Another user pointed out that the piled up mailboxes in Wisconsin pictured in another viral post had already been there for years.
“Hartford Finishing Inc.,” Photojournalist Gary He explains, works under a government contract that “powder coats and refurbishes the old mailboxes.”
OK so everyone has seen the "viral" photo going around of the piles of mailboxes in Wisconsin being used as evidence that Trump is sabotaging USPS. Problem is, they have been there for years: Hartford Finishing Inc. powder coats and refurbishes the old mailboxes. (1/8) pic.twitter.com/HQpAprWxoK
— Gary He (@garyhe) August 17, 2020
Twitter maintained to National Review however, that despite the online corrections receiving far less exposure on the site than the viral misinformation, the initial tweets did not stand in violation of the company’s rules prohibiting “misleading information relating to votes not being counted.” Still, the platform pointed to the same rules to justify its censorship of Trump several months ago that shed light on the risks of universal mail-in voting implemented by states with no experience with the practice less so close to the election.
“There is NO WAY (ZERO!) that Mail-In Ballots will be anything less than substantially fraudulent. Mail boxes will be robbed, ballots will be forged & even illegally printed out & fraudulently signed,” Trump warned.
“Get the facts about mail-in ballots,” Twitter tagged onto each post.
Trump’s claims however, were not unwarranted.
“Error and Fraud at Issue as Absentee Voting Rises,” the New York Times headlined a 2012 article outlining potential pitfalls of mail-in voting.
“There is a bipartisan consensus that voting by mail, whatever its impact, is more easily abused than other forms,” the Times wrote. “Votes cast by mail are less likely to be counted, more likely to be compromised and more likely to be contested than those cast in a voting booth, statistics show. Election officials reject almost 2 percent of ballots cast by mail, double the rate for in-person voting.”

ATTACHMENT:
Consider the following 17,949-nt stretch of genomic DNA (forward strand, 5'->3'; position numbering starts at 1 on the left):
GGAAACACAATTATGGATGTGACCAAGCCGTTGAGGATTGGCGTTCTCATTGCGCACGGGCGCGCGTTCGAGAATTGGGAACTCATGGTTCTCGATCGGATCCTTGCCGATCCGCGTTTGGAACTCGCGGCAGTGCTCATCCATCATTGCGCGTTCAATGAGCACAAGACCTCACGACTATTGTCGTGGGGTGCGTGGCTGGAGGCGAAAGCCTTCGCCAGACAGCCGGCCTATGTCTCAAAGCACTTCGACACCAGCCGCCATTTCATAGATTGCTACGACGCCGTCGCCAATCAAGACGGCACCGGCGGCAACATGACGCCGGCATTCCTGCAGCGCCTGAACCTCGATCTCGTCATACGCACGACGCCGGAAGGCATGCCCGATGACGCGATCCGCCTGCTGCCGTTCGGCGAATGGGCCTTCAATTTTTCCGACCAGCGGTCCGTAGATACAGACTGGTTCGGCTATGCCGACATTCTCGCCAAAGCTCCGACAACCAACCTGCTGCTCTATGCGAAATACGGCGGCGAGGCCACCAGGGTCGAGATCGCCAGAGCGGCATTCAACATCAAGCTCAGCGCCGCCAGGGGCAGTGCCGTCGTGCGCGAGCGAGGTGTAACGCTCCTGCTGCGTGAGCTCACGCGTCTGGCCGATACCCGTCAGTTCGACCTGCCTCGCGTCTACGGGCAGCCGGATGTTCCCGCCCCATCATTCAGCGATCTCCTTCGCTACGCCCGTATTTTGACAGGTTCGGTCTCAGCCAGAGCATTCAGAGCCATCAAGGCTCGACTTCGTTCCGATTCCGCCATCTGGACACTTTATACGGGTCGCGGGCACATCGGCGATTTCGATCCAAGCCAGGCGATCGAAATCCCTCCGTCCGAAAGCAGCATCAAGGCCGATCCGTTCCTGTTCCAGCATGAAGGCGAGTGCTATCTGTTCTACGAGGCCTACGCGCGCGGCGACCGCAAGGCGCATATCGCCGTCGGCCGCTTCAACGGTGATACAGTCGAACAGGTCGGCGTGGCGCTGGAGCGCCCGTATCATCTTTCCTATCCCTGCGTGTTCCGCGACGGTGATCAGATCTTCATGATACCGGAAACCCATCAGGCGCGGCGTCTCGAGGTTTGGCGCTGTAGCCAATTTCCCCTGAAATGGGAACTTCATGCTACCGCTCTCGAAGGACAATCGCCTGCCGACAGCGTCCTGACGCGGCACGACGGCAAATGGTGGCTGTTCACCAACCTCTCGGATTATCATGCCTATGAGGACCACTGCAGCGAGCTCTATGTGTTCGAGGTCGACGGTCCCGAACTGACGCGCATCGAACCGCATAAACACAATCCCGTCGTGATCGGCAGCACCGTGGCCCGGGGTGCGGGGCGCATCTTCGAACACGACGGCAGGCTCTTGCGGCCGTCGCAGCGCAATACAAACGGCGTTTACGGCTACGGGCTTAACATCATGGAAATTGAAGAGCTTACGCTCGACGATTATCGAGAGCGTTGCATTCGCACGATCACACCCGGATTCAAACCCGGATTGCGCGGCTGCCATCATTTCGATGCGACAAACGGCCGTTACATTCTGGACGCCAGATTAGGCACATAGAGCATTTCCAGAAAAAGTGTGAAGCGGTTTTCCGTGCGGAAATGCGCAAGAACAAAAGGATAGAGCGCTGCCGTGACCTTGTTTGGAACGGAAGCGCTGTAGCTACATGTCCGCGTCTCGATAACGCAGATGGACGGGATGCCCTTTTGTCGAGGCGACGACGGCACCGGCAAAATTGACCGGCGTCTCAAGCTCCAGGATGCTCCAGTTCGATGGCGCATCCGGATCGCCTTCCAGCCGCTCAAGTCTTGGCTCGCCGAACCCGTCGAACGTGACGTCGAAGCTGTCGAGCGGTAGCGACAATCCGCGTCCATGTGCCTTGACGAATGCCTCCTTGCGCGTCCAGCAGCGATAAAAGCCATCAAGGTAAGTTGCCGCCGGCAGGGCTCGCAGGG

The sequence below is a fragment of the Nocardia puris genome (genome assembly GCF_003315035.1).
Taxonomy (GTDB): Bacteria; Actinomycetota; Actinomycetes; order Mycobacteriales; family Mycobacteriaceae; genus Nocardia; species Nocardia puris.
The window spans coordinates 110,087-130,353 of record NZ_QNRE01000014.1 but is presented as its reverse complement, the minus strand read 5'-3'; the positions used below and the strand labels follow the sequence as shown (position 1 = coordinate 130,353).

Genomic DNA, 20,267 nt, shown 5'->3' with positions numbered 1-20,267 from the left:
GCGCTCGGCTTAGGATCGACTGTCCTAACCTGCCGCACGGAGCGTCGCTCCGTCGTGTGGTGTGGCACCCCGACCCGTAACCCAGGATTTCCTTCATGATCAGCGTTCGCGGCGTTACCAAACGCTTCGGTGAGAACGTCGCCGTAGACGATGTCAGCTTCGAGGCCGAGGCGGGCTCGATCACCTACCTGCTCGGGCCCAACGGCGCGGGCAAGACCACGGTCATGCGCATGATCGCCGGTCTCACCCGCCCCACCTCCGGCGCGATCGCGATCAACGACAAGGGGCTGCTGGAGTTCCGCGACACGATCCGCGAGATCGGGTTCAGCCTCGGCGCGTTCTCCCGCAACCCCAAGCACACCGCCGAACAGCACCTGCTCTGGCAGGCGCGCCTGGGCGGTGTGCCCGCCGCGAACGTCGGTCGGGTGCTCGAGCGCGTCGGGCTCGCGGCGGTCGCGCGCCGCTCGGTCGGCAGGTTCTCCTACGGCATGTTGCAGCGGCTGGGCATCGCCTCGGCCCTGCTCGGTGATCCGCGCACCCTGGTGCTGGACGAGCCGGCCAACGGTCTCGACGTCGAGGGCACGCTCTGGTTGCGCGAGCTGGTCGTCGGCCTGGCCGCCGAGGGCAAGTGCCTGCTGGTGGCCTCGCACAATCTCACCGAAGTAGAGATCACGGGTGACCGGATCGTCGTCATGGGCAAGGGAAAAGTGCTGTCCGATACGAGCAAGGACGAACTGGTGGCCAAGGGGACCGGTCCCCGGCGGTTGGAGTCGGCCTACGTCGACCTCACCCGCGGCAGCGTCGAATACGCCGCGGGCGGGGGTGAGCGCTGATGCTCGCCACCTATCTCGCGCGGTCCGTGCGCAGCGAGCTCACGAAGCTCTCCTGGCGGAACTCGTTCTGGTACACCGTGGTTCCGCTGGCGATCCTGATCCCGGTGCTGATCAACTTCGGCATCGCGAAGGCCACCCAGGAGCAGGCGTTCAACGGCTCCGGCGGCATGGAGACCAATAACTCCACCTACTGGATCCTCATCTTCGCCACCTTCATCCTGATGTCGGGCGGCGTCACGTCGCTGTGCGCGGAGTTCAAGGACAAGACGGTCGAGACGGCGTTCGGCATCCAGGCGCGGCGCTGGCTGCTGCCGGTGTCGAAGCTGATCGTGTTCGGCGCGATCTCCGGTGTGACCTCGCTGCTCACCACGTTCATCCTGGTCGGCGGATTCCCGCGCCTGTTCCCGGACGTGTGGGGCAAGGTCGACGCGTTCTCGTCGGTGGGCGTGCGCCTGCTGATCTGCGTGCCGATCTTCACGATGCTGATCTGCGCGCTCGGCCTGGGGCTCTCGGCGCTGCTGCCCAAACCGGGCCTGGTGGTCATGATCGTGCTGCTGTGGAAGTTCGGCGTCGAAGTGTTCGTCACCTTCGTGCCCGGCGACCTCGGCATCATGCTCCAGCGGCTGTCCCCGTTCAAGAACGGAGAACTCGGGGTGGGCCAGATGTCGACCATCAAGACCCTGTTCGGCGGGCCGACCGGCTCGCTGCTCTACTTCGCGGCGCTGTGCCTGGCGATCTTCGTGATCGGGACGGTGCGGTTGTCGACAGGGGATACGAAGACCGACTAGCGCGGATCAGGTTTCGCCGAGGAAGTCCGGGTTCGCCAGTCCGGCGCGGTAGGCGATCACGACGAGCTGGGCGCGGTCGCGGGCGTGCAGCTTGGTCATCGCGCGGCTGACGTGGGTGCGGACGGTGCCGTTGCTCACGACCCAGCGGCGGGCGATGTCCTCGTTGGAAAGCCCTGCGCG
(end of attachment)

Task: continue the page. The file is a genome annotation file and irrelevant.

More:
While the New York Times piece was eight years ago, recent events just this year have provided no more optimism for the sanctity of mail-in voting.
In New York City, it took election officials six weeks to declare the winners of two congressional primaries where more than 12,000 ballots were disqualified, according to the Times. Incumbent Democratic Rep. Carolyn Maloney however, led by only 3,700 votes when the race was called.
In Florida, the Washington Post reported more than 18,500 ballots went uncounted in its March primary. In Nevada, about 6,700 were declared invalid when officials were unable to verify signatures. In Pennsylvania, the courts tossed out “tens of thousands” of ballots for apparently coming in late.
In New Jersey last month, thousands of voters were told they would not get their ballots until after the July 7 primary day because of computer problems.
“We are not capable of running this election in the time allotted,” one county official told the New Jersey Globe, casting doubt over the state’s ability to run a successful contest in November.